MP Jonathan Reynolds has called for legislation that would outlaw discrimination against those serving in the armed forces.
Discrimination against serving members of the armed forces was highlighted in a Parliamentary debate, timed to coincide with Armed Forces Day.
During the debate MPs from across the country revealed instances where members of the Army, the Royal Air Force or the Royal Navy were – on occasion – refused entry to pubs or hotels, as well as facing particular difficulties in getting a credit card or a mobile phone contract, accessing healthcare or schools.
Stalybridge and Hyde MP Jonathan Reynolds called for legislation that would end discrimination against those in the armed forces.
He said: “We are all appalled that anyone could abuse a serviceman or servicewoman in uniform – it is appalling that someone could abuse anyone in the street – but we know that it happens.
“I find it even more concerning that people in uniform have been refused service in a pub, hotel or similar leisure establishment.
“We need a national, cross-party effort to stamp that out, and if it requires new legal protections and legislation, we should be willing to bring that forward.”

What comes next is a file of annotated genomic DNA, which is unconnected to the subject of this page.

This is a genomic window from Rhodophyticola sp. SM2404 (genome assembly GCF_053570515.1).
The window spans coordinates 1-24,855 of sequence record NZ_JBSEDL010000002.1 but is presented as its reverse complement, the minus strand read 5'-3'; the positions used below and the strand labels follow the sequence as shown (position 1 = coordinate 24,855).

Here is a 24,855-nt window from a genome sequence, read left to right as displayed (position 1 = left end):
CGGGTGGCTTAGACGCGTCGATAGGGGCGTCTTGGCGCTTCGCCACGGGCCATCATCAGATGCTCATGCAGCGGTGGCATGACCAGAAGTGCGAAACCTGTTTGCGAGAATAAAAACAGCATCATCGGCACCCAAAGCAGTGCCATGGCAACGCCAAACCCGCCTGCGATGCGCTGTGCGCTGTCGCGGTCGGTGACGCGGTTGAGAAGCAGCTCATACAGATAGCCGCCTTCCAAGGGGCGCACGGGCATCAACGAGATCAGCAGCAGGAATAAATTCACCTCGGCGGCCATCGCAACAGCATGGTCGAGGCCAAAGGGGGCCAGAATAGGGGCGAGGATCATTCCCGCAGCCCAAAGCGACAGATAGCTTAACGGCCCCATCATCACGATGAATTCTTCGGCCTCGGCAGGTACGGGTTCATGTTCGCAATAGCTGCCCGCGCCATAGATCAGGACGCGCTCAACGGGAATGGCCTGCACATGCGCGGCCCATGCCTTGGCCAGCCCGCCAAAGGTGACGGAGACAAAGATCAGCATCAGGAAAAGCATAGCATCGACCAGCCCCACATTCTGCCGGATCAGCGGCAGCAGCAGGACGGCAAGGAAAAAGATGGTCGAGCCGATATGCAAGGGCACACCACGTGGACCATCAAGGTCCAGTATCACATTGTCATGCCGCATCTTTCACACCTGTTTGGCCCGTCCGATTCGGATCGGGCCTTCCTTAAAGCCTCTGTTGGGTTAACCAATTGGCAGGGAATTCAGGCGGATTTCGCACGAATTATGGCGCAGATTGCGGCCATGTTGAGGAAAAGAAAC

Mr Reynolds acknowledged work had been done to solve some of the problems associated with credit cards, mobile phone contracts or healthcare – resulting from the way service personnel lives were structured. But he said more still needed to be done.
During the debate Mr Reynolds also drew attention to the need to invest in mental health services for those leaving the armed forces, to the support needed for those taking redundancy from the Army and the importance of Armed Forces Day.
Mr Reynolds – who is Secretary of the All Party Parliamentary Armed Forces Group and a participant of the Armed Forces Parliamentary Scheme – said: “Armed Forces Day is an important national event because it allows us to show our respect not only to those who have served, but to those who are currently serving.
“We can highlight a lot of initiatives and good practice around the country that help us do that.
“In my own area, we have ensured that our war memorials are memorials not only to the first and second world wars, but to the people who have lost their lives since those conflicts. That move has been very well received by their families.”
Published 26 June, 2012